Neighborhood group will bring annexation to court
Although the city of DeSoto's recent annexation of Sunflower Quarry appears headed for a court challenge, the city doesn't have to worry about legal bills.
Hunt Midwest Mining Inc. President Lee Derrough confirmed last Thursday that his company would be responsible for all legal expenses should the city be sued over the annexation of the quarry the company operates south of DeSoto.
On Nov. 18, the city council voted 3-2 to give Mayor Steve Prudden the authority to enter into an annexation agreement with Hunt Midwest Mining Inc.
That vote, however, didn't represent the final action on the agreement, which annexes Sunflower Quarry and regulates its operation. Thursday, the council adopted a resolution that approved the last-minute changes made in the annexation agreement during the Nov. 17 meeting.
The vote to approve the resolution reflected the same split among council members that was revealed Nov. 17. Council members Duke Neeland, Brad Seaman and John Taylor voted yes, while Tim Maniez and Linda Zindler voted no.
With support for the annexation already demonstrated three weeks earlier, Thursday's council action might appear a mere formality. However, Sunflower Neighborhood Group members used the occasion to plead their case. Mark Crumbaker said the annexation seemed to be motivated by a fear that Olathe would annex areas south of DeSoto.
"I personally feel that is an irrational fear," he said. "My neighbors would fight that. We consider ourselves part of this city."
Crumbaker insisted the quarry's neighbors didn't want to close down Hunt Midwest's operation, but wanted the quarry properly regulated. The best way to ensure that, he said, was to turn the annexation request over to the DeSoto Planning Commission.
The planning commission's procedures would give neighbors a greater voice in the quarry's regulations, Crumbaker said.
If the council approved the annexation agreement, the neighbors would reluctantly sue the city, he said. Following Crumbaker's plea, Sunflower Neighborhood Group attorney Brian Doerr presented the council with a draft petition of a lawsuit.
City legal counselor Patrick Reavey said he was confident the annexation agreement was legal and would withstand any court challenge. State law allows cities to relax or forego regulations as an incentive to annex surrounding property, he said.
Hunt Midwest's Derrough was also optimistic the annexation agreement would survive a legal challenge.
"We don't particularly want to get into a lawsuit, either," he said. "But we feel the city has acted appropriately. We will defend a lawsuit."
In the annexation agreement, Hunt Midwest agreed to pay all legal expenses associated with defending the agreement in court.
The city council didn't refer the annexation request to the planning commission because of concerns over the quarry's future zoning, Reavey said.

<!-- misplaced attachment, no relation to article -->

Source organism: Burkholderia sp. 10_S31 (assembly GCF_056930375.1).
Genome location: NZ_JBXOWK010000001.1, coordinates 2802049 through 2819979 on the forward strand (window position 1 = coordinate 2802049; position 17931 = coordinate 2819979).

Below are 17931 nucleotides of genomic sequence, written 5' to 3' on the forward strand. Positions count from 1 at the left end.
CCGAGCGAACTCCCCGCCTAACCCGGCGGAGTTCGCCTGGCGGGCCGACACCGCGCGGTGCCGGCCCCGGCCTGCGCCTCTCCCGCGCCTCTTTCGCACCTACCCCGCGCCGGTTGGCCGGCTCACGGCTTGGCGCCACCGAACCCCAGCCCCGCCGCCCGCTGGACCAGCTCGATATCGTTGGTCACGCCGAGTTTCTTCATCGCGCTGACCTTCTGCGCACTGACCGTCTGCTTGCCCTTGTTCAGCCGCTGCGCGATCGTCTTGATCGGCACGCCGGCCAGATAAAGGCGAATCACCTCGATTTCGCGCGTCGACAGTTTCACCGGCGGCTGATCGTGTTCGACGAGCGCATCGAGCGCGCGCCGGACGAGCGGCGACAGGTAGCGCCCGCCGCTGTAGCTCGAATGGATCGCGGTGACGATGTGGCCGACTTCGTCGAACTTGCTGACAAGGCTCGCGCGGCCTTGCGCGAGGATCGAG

The planning commission would have had to work within existing city zoning regulations, which restricts quarry operations to property zoned for heavy or light industrial uses, Reavey said.
With that zoning, it would be difficult for the city to prevent other industrial uses on the property, Reavey said. The city would then be stuck with the industrial uses when the quarry closes in 40 to 50 years, he said.
The annexation agreement allows the city to bring the property into DeSoto without changing its current rural residential zoning, Reavey said.
The city attorney's argument didn't sway Crumbaker or Doerr. Both said the property could retain its rural residential zoning, while the city regulated Hunt Midwest's operation under a special-use permit developed by the planning commission. That would duplicate the procedure the county has used to regulate the quarry the past 10 years, they said.
The Sunflower Neighborhood Group would challenge the annexation agreement in court, Crumbaker said. But he was realistic about the group's chance of success against a company with Hunt Midwest's resources.
"We'll take them as far as we can go," he said. "In the end, they have unlimited funds. They can tie this up in court until we run out of money."
The annexation agreement will not be final until the city approves Hunt Midwest's plans to remediate the quarry site and to buffer and screen the property. Those two plans are to be submitted within 90 days.
Sunflower neighbors will again ask the city council to reconsider the annexation when those two agreements are up for approval, Crumbaker said.
"We'll take a run at it," he said. "It's (the annexation agreement) detrimental to the growth of the city. People are concerned about this. Maybe we can rise up more people."